Rabbit’s Eye Ruby

        Ruby with a pinkish red hue, in particular, has been a favorite color in the trade. Yet, no trade name has been assigned to this hue in order to attract the attention of customers. This color category is distinct from "Pigeon's Blood," the classic color trade phrase that has been used for generations. As a result, the GIT devised the "Rabbit's Eye" red hue to accommodate for such delicate ruby color that falls outside the Pigeon's Blood boundary. This new trade name has also been established to commemorate the Chanthaburi municipality, which is known as the "City of Gems" and is widely recognized as the world's ruby centre. Chanthaburi is also known as the "City of Rabbits" since rabbits are their provincial symbol. 


Sample of Rabbit’s Eye Red Rubies

Padparadscha Sapphire

        Padparadscha sapphire is a highly sought-after gemstone among gem collectors. Padparadscha sapphire color, in general, refers to sapphire with a color spectrum of orange-pink to pink-orange, which is regarded a rare hue of natural sapphire. Padparadscha's origin is taken from the Sinhala word "Padmaraga," which signifies lotus color.

        According to GIT study, a sapphire that fits the criteria for the name "Padparadscha" must have a color that falls between the designated ranges of Padparadscha hues. Also, the stone must be of natural hue or be treated solely with ordinary heat (without adding beryllium). Additionally, when viewed from the front (face-up) view, the hue should be consistent. Also, color stability (as measured by a fade test) has been considered for Padparadscha qualifying.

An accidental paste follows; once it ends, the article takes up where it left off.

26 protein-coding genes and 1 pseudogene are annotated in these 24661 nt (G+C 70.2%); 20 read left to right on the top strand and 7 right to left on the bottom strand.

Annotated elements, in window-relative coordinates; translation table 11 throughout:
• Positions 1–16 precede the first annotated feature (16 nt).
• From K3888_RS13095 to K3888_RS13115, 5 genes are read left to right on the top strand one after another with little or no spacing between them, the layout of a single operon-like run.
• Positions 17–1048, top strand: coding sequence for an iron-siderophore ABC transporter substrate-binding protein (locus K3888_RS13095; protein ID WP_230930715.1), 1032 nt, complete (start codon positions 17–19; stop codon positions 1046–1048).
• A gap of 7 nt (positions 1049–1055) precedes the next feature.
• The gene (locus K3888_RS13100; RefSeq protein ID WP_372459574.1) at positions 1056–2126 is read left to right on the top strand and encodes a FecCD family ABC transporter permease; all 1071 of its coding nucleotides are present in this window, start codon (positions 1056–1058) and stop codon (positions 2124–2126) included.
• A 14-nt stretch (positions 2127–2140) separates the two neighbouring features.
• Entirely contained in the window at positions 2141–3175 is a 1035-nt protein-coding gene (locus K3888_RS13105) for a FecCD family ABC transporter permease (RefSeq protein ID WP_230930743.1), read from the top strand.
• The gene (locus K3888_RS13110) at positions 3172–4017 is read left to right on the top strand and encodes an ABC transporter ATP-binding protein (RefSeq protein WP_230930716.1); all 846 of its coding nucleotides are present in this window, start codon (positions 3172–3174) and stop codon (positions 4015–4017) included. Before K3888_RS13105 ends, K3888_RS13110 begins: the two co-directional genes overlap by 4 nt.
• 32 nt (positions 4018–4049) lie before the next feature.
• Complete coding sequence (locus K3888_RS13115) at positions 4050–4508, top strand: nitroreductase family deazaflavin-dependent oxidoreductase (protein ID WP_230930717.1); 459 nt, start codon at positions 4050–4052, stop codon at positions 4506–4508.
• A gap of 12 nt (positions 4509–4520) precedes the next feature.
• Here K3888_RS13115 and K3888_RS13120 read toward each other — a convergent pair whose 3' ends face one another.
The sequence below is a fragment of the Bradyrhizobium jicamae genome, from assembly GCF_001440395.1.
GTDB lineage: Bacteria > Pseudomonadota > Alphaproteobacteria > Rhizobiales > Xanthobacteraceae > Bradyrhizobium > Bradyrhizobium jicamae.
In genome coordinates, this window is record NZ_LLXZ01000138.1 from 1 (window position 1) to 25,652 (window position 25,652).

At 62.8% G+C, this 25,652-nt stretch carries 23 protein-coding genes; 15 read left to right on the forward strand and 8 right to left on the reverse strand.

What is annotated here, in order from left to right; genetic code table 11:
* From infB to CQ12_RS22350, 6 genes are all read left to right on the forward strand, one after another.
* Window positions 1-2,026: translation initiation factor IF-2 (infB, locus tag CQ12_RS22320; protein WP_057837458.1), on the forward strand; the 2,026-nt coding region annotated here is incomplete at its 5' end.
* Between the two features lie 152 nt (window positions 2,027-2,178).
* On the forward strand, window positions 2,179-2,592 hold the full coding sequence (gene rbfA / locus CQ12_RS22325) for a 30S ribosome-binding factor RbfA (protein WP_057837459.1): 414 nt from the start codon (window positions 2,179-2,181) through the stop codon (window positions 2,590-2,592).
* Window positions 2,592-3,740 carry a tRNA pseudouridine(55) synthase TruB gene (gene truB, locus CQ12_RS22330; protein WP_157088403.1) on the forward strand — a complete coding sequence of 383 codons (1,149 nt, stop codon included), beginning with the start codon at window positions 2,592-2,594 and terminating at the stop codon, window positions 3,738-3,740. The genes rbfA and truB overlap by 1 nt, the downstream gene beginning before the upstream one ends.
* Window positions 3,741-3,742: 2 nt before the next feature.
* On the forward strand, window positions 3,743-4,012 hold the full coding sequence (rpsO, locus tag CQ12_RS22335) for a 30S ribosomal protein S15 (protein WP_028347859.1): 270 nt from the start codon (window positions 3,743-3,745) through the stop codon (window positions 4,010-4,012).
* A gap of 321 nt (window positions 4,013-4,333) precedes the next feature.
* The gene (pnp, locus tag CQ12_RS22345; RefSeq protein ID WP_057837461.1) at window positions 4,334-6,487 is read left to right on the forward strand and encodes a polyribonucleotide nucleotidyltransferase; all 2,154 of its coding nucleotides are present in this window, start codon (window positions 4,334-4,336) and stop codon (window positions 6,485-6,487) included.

Samples of Padparadscha Sapphires


Gem testing laboratory

The Gem and Jewelry Institute of Thailand (Public Organization)



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GIT Information Center

Corundum Color Standards

Aug 10, 2023
210 views
0 share

        Corundum is a very prominent and popular gemstone on the market. Corundum can come in numerous hues, such as a red variation named "Ruby", a blue variation called "Blue Sapphire", a yellow variety called "Yellow Sapphire", a pinkish orange, to an orangy pink type called "Padparadscha". The price of each stone is determined by its quality, which is reflected by the 4Cs: Color, Clarity, Cut, and Carat. Color is regarded as the most essential aspect in the pricing structure of the Corundum. As a result, the grading system must be very carefully controlled in order to achieve consistency in the results. Master set, standard light source, and grading ambient are key aspects.

        The Gem and Jewelry Institute of Thailand (GIT) has been conducting extensive study on "Colored Stone Quality Standards," especially on gem corundum, for over two decades. Consequently, numerous corundum master sets, such as Pigeon's Blood, Royal Blue, Cornflower Blue, and Padparadscha, have already been utilized for color grading in our trade services. To better serve the global ruby market, a new trade color known as "Rabbit's Eye Red" for ruby has been developed and implemented to fill a gap in the fine color of ruby and to commemorate "Chanthaburi" township, the world capital of the ruby trade, which has a rabbit as its provincial symbolic icon. (Remark: Chanthaburi means the city of Moon as Chandra or Chantha or Chan is meant “Moon” and Buri is the “City” in Thai – the legend of the moon was known and believed that there is a rabbit on the moon as we imagine when look up to the moon at night)

Pigeon’s Blood Red Ruby